Paul’s early life predicted God’s call


Fast-forward nearly two millenniums and consider another case. Like Moses, this young scholar displayed a youthful love of the law. He studied at the feet of Jerusalem’s finest teachers. He followed the Torah with razor-sharp precision. He aligned himself with the Pharisees, ardent observers of Scripture. They defended the law with zeal. And “zeal” is the term he used to describe his youth. “Zealous?” he wrote. “Yes, in fact, I harshly persecuted the church” (Phil. 3:6 NLT).

Young Saul’s ardor prompted his initial appearance in Scripture. Just like Moses, a murder brought him to the stage. Angry members of the Jewish council “cast [Stephen] out of the city and stoned him. And the witnesses laid down their clothes at the feet of a young man named Saul” (Acts 7:58).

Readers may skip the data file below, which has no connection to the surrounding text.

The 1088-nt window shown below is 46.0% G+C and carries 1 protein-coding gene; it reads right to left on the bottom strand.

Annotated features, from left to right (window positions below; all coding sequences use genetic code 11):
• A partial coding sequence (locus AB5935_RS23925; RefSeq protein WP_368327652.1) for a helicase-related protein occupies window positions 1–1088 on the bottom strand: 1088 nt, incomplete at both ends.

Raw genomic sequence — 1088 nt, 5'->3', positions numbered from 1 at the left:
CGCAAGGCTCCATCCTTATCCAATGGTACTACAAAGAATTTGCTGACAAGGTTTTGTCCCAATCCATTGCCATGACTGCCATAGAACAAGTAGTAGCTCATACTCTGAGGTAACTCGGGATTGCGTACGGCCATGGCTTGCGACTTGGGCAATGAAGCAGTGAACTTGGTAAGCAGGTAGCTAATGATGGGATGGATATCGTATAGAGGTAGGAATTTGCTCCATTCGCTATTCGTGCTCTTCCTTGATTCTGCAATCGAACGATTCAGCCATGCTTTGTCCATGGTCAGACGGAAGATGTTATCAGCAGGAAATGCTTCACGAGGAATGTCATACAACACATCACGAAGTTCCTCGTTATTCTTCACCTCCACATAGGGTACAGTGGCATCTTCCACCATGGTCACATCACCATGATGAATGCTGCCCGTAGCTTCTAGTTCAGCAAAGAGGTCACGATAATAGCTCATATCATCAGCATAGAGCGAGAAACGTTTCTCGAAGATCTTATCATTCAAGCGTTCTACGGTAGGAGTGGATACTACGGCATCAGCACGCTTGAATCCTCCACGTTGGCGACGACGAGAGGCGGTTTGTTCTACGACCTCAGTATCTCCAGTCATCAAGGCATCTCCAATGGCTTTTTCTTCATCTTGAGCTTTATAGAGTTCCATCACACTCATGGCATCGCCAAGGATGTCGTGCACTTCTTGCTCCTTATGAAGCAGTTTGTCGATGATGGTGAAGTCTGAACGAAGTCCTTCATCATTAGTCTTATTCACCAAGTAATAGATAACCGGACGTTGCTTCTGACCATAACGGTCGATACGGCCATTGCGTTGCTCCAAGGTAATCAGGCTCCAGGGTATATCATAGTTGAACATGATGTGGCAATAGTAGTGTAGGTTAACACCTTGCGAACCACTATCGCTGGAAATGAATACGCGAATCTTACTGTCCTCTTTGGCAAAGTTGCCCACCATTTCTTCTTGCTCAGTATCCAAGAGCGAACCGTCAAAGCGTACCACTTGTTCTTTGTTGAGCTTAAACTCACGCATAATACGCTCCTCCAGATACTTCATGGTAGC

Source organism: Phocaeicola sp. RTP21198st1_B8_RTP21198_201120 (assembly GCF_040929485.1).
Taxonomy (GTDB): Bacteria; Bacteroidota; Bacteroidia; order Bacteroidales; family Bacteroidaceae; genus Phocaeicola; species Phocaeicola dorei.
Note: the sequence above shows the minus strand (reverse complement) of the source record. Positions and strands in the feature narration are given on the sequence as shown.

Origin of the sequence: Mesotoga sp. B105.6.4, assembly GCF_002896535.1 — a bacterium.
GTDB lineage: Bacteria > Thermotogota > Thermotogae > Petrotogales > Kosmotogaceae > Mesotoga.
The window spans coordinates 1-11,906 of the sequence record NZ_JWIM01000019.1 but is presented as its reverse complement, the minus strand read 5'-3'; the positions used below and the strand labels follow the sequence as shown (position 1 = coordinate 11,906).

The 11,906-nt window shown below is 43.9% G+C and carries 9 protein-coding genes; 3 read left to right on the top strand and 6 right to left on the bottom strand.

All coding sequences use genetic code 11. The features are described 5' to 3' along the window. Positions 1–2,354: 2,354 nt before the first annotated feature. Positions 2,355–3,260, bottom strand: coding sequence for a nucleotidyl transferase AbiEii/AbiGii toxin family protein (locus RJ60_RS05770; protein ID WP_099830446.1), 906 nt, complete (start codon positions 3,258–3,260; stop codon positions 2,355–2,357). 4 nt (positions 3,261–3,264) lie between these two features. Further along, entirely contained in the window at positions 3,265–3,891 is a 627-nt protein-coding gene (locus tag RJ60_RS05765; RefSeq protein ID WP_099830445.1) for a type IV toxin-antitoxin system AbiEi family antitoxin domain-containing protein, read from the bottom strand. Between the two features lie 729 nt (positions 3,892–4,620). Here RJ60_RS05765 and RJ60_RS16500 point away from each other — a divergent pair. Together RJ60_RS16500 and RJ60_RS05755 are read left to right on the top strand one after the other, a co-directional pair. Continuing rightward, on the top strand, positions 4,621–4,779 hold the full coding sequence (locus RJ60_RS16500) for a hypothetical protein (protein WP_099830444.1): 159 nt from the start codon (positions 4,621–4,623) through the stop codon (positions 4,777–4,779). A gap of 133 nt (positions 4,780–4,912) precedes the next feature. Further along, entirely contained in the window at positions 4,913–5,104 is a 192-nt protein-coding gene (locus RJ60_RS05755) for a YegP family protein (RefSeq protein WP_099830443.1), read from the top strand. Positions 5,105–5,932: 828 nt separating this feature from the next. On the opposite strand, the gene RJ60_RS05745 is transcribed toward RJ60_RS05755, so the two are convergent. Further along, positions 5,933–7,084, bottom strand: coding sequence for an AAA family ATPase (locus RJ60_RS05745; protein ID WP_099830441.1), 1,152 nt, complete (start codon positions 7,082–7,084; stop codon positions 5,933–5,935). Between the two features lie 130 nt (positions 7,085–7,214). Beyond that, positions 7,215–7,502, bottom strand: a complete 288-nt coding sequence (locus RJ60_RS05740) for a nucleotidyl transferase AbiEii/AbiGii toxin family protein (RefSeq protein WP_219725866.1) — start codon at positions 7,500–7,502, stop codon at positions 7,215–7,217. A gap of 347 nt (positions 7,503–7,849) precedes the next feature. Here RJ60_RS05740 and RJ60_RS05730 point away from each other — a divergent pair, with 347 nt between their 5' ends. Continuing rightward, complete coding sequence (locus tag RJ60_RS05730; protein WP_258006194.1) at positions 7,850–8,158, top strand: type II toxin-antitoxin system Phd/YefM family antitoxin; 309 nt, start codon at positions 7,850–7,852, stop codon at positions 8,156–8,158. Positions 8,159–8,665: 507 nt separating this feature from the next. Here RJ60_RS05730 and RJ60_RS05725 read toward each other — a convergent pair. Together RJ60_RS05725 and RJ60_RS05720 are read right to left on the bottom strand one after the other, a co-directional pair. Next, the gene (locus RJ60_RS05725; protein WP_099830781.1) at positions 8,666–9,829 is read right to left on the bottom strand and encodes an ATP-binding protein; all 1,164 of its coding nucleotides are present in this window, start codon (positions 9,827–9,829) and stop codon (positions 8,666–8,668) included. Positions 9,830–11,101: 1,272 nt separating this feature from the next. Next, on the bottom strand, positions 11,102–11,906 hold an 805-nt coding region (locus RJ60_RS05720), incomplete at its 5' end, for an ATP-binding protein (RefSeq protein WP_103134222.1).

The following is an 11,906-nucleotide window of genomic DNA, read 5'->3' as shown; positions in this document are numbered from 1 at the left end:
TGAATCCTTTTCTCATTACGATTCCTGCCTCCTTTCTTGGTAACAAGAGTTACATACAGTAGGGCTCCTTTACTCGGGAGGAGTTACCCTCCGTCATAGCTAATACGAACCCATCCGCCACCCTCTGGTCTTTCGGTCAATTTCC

Call Saul misguided, misled, or mistaken—but don’t call Saul mild. If you scratched him, he bled commitment. Whether he was Saul, the legalist, or Paul, the apostle of grace, he couldn’t sit still. Cause driven. Single-minded. Focused like a hawk on prey. Peter might tolerate the hypocrisy of the church. Not Paul. With him, you were either in or out, cold or hot. Whether persecuting disciples or making them, Paul impacted people. An early strength forecast his lifelong trait.

Max Lucado, Cure for the Common life

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